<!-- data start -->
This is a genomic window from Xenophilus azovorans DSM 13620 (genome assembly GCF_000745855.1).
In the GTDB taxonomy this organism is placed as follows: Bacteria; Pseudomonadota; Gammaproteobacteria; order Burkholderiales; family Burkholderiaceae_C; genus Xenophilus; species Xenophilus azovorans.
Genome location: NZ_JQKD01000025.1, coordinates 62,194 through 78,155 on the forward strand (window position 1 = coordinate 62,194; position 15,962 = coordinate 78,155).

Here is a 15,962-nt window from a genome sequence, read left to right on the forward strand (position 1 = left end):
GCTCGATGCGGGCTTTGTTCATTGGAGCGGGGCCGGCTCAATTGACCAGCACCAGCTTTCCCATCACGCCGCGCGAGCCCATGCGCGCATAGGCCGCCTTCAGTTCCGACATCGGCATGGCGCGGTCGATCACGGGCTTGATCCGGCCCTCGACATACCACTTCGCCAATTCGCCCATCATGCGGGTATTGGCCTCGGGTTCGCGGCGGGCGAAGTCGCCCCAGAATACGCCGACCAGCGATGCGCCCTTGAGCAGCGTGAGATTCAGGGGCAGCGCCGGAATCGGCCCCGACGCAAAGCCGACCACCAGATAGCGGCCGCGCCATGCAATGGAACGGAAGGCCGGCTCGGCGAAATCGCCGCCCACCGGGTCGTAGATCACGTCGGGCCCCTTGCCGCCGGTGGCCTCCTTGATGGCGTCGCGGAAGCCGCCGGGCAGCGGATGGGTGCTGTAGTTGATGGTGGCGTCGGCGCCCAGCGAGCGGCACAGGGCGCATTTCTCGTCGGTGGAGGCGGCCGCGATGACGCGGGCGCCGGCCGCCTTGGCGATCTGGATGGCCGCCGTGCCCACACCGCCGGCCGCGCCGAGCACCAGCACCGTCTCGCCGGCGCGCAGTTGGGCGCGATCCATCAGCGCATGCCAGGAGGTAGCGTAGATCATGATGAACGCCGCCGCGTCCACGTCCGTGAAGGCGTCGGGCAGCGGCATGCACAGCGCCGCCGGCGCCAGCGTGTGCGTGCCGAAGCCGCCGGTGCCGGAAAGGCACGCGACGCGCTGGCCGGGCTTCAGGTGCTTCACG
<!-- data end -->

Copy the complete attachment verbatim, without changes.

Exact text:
This is a genomic window from Xenophilus azovorans DSM 13620 (genome assembly GCF_000745855.1).
In the GTDB taxonomy this organism is placed as follows: Bacteria; Pseudomonadota; Gammaproteobacteria; order Burkholderiales; family Burkholderiaceae_C; genus Xenophilus; species Xenophilus azovorans.
Genome location: NZ_JQKD01000025.1, coordinates 62,194 through 78,155 on the forward strand (window position 1 = coordinate 62,194; position 15,962 = coordinate 78,155).

Here is a 15,962-nt window from a genome sequence, read left to right on the forward strand (position 1 = left end):
GCTCGATGCGGGCTTTGTTCATTGGAGCGGGGCCGGCTCAATTGACCAGCACCAGCTTTCCCATCACGCCGCGCGAGCCCATGCGCGCATAGGCCGCCTTCAGTTCCGACATCGGCATGGCGCGGTCGATCACGGGCTTGATCCGGCCCTCGACATACCACTTCGCCAATTCGCCCATCATGCGGGTATTGGCCTCGGGTTCGCGGCGGGCGAAGTCGCCCCAGAATACGCCGACCAGCGATGCGCCCTTGAGCAGCGTGAGATTCAGGGGCAGCGCCGGAATCGGCCCCGACGCAAAGCCGACCACCAGATAGCGGCCGCGCCATGCAATGGAACGGAAGGCCGGCTCGGCGAAATCGCCGCCCACCGGGTCGTAGATCACGTCGGGCCCCTTGCCGCCGGTGGCCTCCTTGATGGCGTCGCGGAAGCCGCCGGGCAGCGGATGGGTGCTGTAGTTGATGGTGGCGTCGGCGCCCAGCGAGCGGCACAGGGCGCATTTCTCGTCGGTGGAGGCGGCCGCGATGACGCGGGCGCCGGCCGCCTTGGCGATCTGGATGGCCGCCGTGCCCACACCGCCGGCCGCGCCGAGCACCAGCACCGTCTCGCCGGCGCGCAGTTGGGCGCGATCCATCAGCGCATGCCAGGAGGTAGCGTAGATCATGATGAACGCCGCCGCGTCCACGTCCGTGAAGGCGTCGGGCAGCGGCATGCACAGCGCCGCCGGCGCCAGCGTGTGCGTGCCGAAGCCGCCGGTGCCGGAAAGGCACGCGACGCGCTGGCCGGGCTTCAGGTGCTTCACG